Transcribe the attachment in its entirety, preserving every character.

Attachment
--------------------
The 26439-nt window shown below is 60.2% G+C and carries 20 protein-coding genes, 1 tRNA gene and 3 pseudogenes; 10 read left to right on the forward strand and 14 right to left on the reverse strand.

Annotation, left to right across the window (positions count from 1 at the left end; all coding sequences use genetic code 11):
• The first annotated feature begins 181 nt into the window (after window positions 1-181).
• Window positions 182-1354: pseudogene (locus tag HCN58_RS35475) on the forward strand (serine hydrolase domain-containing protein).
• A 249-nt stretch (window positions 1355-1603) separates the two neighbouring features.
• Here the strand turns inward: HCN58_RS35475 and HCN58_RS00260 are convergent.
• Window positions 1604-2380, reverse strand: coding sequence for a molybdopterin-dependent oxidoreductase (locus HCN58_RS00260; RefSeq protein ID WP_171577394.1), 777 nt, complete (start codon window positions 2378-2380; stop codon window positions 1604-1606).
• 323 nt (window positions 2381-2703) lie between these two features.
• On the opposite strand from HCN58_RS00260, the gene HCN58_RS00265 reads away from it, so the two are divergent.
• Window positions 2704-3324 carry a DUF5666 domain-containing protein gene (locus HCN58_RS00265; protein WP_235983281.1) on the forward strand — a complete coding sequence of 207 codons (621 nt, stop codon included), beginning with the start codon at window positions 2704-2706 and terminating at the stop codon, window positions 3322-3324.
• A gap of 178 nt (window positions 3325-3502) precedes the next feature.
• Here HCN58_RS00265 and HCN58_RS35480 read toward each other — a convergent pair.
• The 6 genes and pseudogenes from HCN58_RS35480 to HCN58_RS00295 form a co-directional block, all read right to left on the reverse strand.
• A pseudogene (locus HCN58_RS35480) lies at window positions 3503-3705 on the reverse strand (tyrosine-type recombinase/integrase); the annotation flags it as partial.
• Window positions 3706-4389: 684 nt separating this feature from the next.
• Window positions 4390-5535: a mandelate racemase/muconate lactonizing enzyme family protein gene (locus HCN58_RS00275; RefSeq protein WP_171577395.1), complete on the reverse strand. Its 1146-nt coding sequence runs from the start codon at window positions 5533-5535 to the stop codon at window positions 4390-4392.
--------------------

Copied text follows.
The 26439-nt window shown below is 60.2% G+C and carries 20 protein-coding genes, 1 tRNA gene and 3 pseudogenes; 10 read left to right on the forward strand and 14 right to left on the reverse strand.

Annotation, left to right across the window (positions count from 1 at the left end; all coding sequences use genetic code 11):
• The first annotated feature begins 181 nt into the window (after window positions 1-181).
• Window positions 182-1354: pseudogene (locus tag HCN58_RS35475) on the forward strand (serine hydrolase domain-containing protein).
• A 249-nt stretch (window positions 1355-1603) separates the two neighbouring features.
• Here the strand turns inward: HCN58_RS35475 and HCN58_RS00260 are convergent.
• Window positions 1604-2380, reverse strand: coding sequence for a molybdopterin-dependent oxidoreductase (locus HCN58_RS00260; RefSeq protein ID WP_171577394.1), 777 nt, complete (start codon window positions 2378-2380; stop codon window positions 1604-1606).
• 323 nt (window positions 2381-2703) lie between these two features.
• On the opposite strand from HCN58_RS00260, the gene HCN58_RS00265 reads away from it, so the two are divergent.
• Window positions 2704-3324 carry a DUF5666 domain-containing protein gene (locus HCN58_RS00265; protein WP_235983281.1) on the forward strand — a complete coding sequence of 207 codons (621 nt, stop codon included), beginning with the start codon at window positions 2704-2706 and terminating at the stop codon, window positions 3322-3324.
• A gap of 178 nt (window positions 3325-3502) precedes the next feature.
• Here HCN58_RS00265 and HCN58_RS35480 read toward each other — a convergent pair.
• The 6 genes and pseudogenes from HCN58_RS35480 to HCN58_RS00295 form a co-directional block, all read right to left on the reverse strand.
• A pseudogene (locus HCN58_RS35480) lies at window positions 3503-3705 on the reverse strand (tyrosine-type recombinase/integrase); the annotation flags it as partial.
• Window positions 3706-4389: 684 nt separating this feature from the next.
• Window positions 4390-5535: a mandelate racemase/muconate lactonizing enzyme family protein gene (locus HCN58_RS00275; RefSeq protein WP_171577395.1), complete on the reverse strand. Its 1146-nt coding sequence runs from the start codon at window positions 5533-5535 to the stop codon at window positions 4390-4392.